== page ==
Lebanon faces great changes if average temperatures rise 2-4 degrees Celsius over the next 100 years, as most climate change models forecast.
According to Wael Hmaidan, executive director of IndyACT, The League of Independent Activists, climate change in the Middle East will affect Lebanon first. “The distribution of rain has changed; the snow density is decreasing and forest fires are spreading,” he said.
Lebanon’s average annual rainfall exceeds 800 million cubic metres (mcm), helping to sustain more than 2,000 springs during the seven-month dry season, the envy of more arid regional countries such as Iraq and Jordan.
But this is changing. “Twenty years ago we used to reckon on 80-90 rainy days a year in Lebanon. Today we forecast 70 rainy days,” said Bassem Jaber, an expert on water from the Implementation of Technical Tools for Water Management (MOTGE) at the Lebanese Ministry of Energy and Water.
It is not the amount of rain that is changing, said Jaber, but the period in which it falls: “With the same amount of rain, but in a shorter period of time, it cannot seep into the soil. Instead it runs along the ground and washes into the ocean where it is lost. On its way it causes soil erosion, landslides and flash floods. This eventually leads to desertification.”
This change in Lebanon’s weather could, according to IndyACT’s Hmaidan, spell disaster for the country: “Lebanon’s only natural resources are its fair weather, forests and water. The country’s economy is based on tourism, which depends on these resources. If they go, so will Lebanon’s economy.”
Snowfall is also predicted to decrease with climate change. Lebanon receives 65 percent of its water from rainfall and 35 percent from snow. Winter rainfall is supplemented by water from melting snow from April to July, ensuring rivers keep flowing throughout summer.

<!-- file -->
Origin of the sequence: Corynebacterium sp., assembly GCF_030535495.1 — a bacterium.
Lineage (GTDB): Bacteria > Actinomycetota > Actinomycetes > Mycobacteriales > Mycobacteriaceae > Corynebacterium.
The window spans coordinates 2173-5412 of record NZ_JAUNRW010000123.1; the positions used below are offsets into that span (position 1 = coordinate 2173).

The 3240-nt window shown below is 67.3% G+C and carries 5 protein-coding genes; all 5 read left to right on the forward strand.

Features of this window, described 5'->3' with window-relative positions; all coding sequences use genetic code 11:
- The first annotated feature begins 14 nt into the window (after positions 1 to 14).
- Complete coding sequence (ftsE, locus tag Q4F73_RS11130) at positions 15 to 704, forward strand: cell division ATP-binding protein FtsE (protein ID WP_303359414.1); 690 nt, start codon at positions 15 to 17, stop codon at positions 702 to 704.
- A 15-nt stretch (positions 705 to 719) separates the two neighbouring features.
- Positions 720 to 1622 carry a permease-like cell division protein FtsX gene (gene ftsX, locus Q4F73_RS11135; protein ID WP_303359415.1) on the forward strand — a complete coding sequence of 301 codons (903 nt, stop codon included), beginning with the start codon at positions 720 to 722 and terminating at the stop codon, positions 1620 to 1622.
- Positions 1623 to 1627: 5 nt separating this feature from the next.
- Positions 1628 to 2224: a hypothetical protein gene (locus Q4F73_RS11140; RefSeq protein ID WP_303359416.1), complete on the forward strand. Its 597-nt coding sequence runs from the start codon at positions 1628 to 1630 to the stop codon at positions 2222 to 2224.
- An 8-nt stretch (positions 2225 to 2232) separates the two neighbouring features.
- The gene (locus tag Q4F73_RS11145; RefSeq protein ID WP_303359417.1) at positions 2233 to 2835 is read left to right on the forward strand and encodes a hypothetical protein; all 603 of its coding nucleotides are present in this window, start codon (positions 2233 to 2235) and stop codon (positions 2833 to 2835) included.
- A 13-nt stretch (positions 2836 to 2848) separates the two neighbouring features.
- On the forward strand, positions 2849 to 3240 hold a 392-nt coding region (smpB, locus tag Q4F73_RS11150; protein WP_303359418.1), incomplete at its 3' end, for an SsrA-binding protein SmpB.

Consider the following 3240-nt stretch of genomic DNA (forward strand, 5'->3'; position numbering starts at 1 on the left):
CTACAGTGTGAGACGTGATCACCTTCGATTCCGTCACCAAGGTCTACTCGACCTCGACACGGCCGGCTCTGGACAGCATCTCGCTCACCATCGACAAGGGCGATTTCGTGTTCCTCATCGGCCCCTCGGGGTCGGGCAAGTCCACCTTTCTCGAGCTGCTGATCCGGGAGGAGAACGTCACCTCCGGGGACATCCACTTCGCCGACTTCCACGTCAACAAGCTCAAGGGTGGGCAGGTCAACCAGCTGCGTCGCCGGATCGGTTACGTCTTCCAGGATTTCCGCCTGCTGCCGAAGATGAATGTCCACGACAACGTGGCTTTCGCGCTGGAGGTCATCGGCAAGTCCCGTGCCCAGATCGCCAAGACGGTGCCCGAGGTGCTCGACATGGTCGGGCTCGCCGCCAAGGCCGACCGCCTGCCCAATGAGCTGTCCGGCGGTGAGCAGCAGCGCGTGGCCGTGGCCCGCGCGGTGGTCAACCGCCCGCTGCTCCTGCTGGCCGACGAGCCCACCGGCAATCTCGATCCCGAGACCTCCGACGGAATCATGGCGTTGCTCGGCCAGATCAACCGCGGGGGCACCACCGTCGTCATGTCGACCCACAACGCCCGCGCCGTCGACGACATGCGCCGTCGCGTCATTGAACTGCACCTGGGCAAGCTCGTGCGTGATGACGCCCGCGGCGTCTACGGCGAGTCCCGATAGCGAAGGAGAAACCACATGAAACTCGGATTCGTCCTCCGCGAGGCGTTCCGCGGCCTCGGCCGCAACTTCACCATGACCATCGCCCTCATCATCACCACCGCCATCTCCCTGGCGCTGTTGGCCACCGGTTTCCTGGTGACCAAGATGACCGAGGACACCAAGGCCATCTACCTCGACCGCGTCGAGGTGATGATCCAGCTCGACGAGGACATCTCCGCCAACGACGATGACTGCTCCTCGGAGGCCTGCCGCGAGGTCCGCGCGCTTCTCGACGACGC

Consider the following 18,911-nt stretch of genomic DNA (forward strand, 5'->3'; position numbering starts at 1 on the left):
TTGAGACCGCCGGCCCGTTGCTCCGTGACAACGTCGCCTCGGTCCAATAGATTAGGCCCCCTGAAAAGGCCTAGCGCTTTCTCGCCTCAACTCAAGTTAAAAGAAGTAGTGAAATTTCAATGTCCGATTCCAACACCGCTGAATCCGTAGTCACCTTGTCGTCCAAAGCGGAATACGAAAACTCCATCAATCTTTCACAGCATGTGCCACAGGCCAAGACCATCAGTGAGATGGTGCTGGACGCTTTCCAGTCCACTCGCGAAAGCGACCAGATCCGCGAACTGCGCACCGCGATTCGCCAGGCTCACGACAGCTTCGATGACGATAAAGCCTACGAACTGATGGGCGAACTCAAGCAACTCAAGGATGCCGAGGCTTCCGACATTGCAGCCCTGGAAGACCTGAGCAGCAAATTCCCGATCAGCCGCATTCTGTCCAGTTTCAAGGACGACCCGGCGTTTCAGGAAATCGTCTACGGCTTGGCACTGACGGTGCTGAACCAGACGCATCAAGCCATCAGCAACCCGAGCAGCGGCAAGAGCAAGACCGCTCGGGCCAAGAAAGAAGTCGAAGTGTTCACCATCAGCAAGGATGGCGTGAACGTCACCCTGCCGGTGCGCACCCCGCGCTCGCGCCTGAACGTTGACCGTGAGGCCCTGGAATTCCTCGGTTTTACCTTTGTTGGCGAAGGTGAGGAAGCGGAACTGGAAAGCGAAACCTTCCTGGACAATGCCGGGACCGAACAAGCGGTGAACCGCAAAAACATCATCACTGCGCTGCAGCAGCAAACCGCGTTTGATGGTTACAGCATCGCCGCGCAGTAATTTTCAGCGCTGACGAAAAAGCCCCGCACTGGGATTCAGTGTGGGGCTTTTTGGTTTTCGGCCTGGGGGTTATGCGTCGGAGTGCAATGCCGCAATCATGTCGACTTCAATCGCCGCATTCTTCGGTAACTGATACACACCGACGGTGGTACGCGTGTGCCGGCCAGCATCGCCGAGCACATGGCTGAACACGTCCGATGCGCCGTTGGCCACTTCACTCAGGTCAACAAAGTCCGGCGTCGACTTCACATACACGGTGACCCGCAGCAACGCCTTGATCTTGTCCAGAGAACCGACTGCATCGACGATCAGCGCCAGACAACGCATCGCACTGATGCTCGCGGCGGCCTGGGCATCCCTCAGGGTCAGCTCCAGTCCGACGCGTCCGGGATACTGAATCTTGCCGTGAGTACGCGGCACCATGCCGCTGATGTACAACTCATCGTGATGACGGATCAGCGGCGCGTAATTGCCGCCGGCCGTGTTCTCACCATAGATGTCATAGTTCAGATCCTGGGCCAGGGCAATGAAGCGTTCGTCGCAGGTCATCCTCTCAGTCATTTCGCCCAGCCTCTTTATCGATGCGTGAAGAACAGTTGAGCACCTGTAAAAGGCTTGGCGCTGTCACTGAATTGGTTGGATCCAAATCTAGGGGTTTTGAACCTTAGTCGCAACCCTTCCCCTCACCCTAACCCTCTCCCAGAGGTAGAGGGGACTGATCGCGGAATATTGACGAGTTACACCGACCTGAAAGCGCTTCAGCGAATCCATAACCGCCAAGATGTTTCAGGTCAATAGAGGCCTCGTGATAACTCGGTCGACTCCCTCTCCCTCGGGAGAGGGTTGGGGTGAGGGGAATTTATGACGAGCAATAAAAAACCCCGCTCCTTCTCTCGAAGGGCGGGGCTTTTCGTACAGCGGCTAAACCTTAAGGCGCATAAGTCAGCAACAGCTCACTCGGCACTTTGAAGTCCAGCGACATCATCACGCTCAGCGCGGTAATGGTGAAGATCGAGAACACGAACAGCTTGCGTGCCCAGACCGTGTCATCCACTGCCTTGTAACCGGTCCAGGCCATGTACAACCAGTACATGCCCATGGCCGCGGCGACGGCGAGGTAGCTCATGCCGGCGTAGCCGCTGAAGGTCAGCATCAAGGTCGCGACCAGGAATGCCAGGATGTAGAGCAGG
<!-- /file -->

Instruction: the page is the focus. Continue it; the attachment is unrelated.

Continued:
Photo: Annasofie Flamand/IRIN
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Surveys by Wajdi Najem, director of the Regional Water and Environment (ESIB) in Lebanon, predict that water from snow will decrease from 1,200 mcm under current conditions to 700 mcm with a two degree rise in temperature, and reduce further to 350 mcm with a rise of four degrees.
The snowline that is today at 1500m will creep up to 1,700m with a two degree increase, and 1,900m with a four degree increase, ESIB predicts, reducing the country’s lucrative ski season from three months to just one week by the end of the century.
Snow is also vital to the survival of Lebanon’s ancient cedar trees, the national symbol, which are now listed on the International Union for Conservation of Nature's "Red List" as a "heavily threatened" species.
With less melt water from snow, the dry season is set to begin a month earlier. While disrupting some farming, particularly in the south and east where agriculture is the mainstay of the economy, environmentalists warn it will be urban areas which face the most serious water shortages over the next five years.
“It is not the agricultural areas that will feel the greatest impact - they’ll start their growing season earlier - but we worry about the urban centres,” said Jaber. “The problem is that they will run out of fresh water before the dry season is over.”
Photo: Annasofie Flamand/IRIN
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Of Lebanon’s roughly four million people, including around 400,000 Palestinian refugees, over 80 percent live in urban areas, with 1.5 million living in Beirut.
Two man-made factors add to Lebanon’s water shortage problems. Half of rainfall is currently lost through run-off, evaporation or ground seepage every year, while much of the plumbing and irrigation systems are still in disarray from the civil war and the 2006 July War.
Currently, low water pressure in the late summer and autumn forces the government to ration supplies, leaving nearly half of households in some regions below the sufficiency threshold.
The average household receives less than 50 litres per day - 20 litres less than sufficiency as defined by the World Health Organization. This gap is set to widen with an earlier and longer dry season.
Plans for dams
The government has plans to build up to 28 surface and subsurface dams over the next 10 years, aiming to capture up to 900 mcm of fresh water.
At an estimated cost of US$2.5bn to $3bn, the plan has been criticized by some activists as too costly and damaging to wildlife. IndyAct is working on an alternative plan focused on better use of current resources.
But Fadi Comair, director-general of Hydraulic and Electric Resources at the Ministry of Energy and Water, insists dams may be the only answer to Lebanon’s climate change problem.
“With the situation as it is, it is not a question of money - we have no choice,” he said.